Book review : Asian rivalries : conflict, escalation, and limitations on two-level games

Research output: Journal PublicationsReview article

Abstract

This theoretically sophisticated, nuanced volume focuses on "interstate rivalries"-or the relationships between two states in which the antagonistic decision-makers perceive each other as competitors and see their adversaries as threatening enemies. Expertly drawing on examples from Asia, Ganguly and Thompson (both, Indiana Univ., Bloomington) address three related questions: "(1) What is the mix of internal (domestic politics) and external (interstate politics) stimuli in the dynamics of their rivalries? (2) In what types of circumstances do domestic politics become the predominant influence on rivalry dynamics? and (3) When domestic politics become predominant, is their effect more likely to lead to the escalation or de-escalation of rivalry hostility?" The case studies covering all regions of Asia make for compelling reading. The rich insights illuminate new and creative ways to look at interstate rivalries. This excellent volume is most timely and should be required reading for policy makers, diplomats, and scholars of international relations theory.
Original languageEnglish
Pages (from-to)1734
Number of pages1
JournalChoice: Current Reviews for Academic Libraries
Volume49
Issue number9
Publication statusPublished - May 2012
Externally publishedYes

Fingerprint

book review
escalation
politics
diplomat
international relations
decision maker
stimulus

Cite this

@article{1d18618b9589485e9df6d052125b3942,
title = "Book review : Asian rivalries : conflict, escalation, and limitations on two-level games",
abstract = "This theoretically sophisticated, nuanced volume focuses on {"}interstate rivalries{"}-or the relationships between two states in which the antagonistic decision-makers perceive each other as competitors and see their adversaries as threatening enemies. Expertly drawing on examples from Asia, Ganguly and Thompson (both, Indiana Univ., Bloomington) address three related questions: {"}(1) What is the mix of internal (domestic politics) and external (interstate politics) stimuli in the dynamics of their rivalries? (2) In what types of circumstances do domestic politics become the predominant influence on rivalry dynamics? and (3) When domestic politics become predominant, is their effect more likely to lead to the escalation or de-escalation of rivalry hostility?{"} The case studies covering all regions of Asia make for compelling reading. The rich insights illuminate new and creative ways to look at interstate rivalries. This excellent volume is most timely and should be required reading for policy makers, diplomats, and scholars of international relations theory.",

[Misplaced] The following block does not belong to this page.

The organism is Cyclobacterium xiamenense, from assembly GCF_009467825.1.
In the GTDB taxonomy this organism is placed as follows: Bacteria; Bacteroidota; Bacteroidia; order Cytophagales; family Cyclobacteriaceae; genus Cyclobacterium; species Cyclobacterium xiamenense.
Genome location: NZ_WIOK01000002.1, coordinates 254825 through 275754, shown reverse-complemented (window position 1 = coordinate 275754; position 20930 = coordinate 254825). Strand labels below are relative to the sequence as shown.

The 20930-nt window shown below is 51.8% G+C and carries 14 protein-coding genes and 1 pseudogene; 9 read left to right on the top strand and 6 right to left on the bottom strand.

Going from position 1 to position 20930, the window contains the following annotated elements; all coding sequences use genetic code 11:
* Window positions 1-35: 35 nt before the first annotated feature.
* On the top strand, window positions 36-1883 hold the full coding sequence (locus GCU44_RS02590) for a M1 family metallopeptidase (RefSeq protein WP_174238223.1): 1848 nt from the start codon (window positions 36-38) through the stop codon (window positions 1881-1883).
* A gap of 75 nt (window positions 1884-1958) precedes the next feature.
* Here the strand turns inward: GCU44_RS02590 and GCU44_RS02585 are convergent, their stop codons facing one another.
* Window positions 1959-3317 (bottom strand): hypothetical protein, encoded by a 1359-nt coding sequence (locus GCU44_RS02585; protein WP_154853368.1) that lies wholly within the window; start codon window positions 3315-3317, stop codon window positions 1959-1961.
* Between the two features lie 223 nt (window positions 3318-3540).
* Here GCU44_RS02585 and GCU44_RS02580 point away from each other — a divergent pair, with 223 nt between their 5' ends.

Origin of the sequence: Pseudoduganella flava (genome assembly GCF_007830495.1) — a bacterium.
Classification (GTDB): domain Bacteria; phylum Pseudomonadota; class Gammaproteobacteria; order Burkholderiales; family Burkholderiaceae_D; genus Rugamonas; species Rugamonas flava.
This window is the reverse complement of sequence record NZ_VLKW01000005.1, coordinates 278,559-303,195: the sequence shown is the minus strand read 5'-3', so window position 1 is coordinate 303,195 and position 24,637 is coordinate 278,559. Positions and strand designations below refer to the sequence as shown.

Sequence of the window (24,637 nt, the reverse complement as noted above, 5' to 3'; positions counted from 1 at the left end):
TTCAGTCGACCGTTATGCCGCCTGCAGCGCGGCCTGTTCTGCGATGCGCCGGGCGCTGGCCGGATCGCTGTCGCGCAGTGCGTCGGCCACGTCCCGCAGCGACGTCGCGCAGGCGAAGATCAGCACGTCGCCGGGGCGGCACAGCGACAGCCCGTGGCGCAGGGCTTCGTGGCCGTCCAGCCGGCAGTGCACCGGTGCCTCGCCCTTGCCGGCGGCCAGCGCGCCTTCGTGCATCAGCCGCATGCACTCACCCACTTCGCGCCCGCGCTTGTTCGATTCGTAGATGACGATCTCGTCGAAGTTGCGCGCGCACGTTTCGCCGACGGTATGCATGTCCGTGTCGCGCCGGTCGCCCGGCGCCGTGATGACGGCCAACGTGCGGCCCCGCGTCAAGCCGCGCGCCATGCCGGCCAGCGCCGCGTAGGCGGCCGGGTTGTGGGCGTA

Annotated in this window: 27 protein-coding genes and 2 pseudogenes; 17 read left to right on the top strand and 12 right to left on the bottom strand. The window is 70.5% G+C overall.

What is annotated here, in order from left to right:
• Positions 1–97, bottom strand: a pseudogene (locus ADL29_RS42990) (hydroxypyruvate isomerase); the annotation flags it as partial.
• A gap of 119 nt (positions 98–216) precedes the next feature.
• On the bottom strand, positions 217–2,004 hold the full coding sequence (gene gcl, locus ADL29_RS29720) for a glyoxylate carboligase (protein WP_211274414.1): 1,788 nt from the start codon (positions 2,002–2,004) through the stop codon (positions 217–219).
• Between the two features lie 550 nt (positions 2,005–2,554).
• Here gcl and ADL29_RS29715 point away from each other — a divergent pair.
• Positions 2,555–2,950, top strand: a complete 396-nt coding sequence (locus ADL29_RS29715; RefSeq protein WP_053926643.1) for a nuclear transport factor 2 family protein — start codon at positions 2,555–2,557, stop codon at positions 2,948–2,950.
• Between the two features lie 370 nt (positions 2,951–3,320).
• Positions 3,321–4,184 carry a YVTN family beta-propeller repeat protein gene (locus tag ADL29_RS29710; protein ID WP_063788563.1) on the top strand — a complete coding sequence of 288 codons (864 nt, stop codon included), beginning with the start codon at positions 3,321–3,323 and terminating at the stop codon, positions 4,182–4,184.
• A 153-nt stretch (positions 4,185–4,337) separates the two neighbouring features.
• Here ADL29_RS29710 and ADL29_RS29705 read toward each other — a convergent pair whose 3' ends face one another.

author = "SHARMA, {S. D.}",
year = "2012",
month = "5",
language = "English",
volume = "49",
pages = "1734",
journal = "Choice: Current Reviews for Academic Libraries",
number = "9",

}

Book review : Asian rivalries : conflict, escalation, and limitations on two-level games. / SHARMA, S. D.

In: Choice: Current Reviews for Academic Libraries, Vol. 49, No. 9, 05.2012, p. 1734.

Research output: Journal PublicationsReview article

TY - JOUR

T1 - Book review : Asian rivalries : conflict, escalation, and limitations on two-level games

AU - SHARMA, S. D.

PY - 2012/5

Y1 - 2012/5

N2 - This theoretically sophisticated, nuanced volume focuses on "interstate rivalries"-or the relationships between two states in which the antagonistic decision-makers perceive each other as competitors and see their adversaries as threatening enemies. Expertly drawing on examples from Asia, Ganguly and Thompson (both, Indiana Univ., Bloomington) address three related questions: "(1) What is the mix of internal (domestic politics) and external (interstate politics) stimuli in the dynamics of their rivalries? (2) In what types of circumstances do domestic politics become the predominant influence on rivalry dynamics? and (3) When domestic politics become predominant, is their effect more likely to lead to the escalation or de-escalation of rivalry hostility?" The case studies covering all regions of Asia make for compelling reading. The rich insights illuminate new and creative ways to look at interstate rivalries. This excellent volume is most timely and should be required reading for policy makers, diplomats, and scholars of international relations theory.

AB - This theoretically sophisticated, nuanced volume focuses on "interstate rivalries"-or the relationships between two states in which the antagonistic decision-makers perceive each other as competitors and see their adversaries as threatening enemies. Expertly drawing on examples from Asia, Ganguly and Thompson (both, Indiana Univ., Bloomington) address three related questions: "(1) What is the mix of internal (domestic politics) and external (interstate politics) stimuli in the dynamics of their rivalries? (2) In what types of circumstances do domestic politics become the predominant influence on rivalry dynamics? and (3) When domestic politics become predominant, is their effect more likely to lead to the escalation or de-escalation of rivalry hostility?" The case studies covering all regions of Asia make for compelling reading. The rich insights illuminate new and creative ways to look at interstate rivalries. This excellent volume is most timely and should be required reading for policy makers, diplomats, and scholars of international relations theory.

M3 - Review article

VL - 49

SP - 1734

JO - Choice: Current Reviews for Academic Libraries

JF - Choice: Current Reviews for Academic Libraries

IS - 9

ER -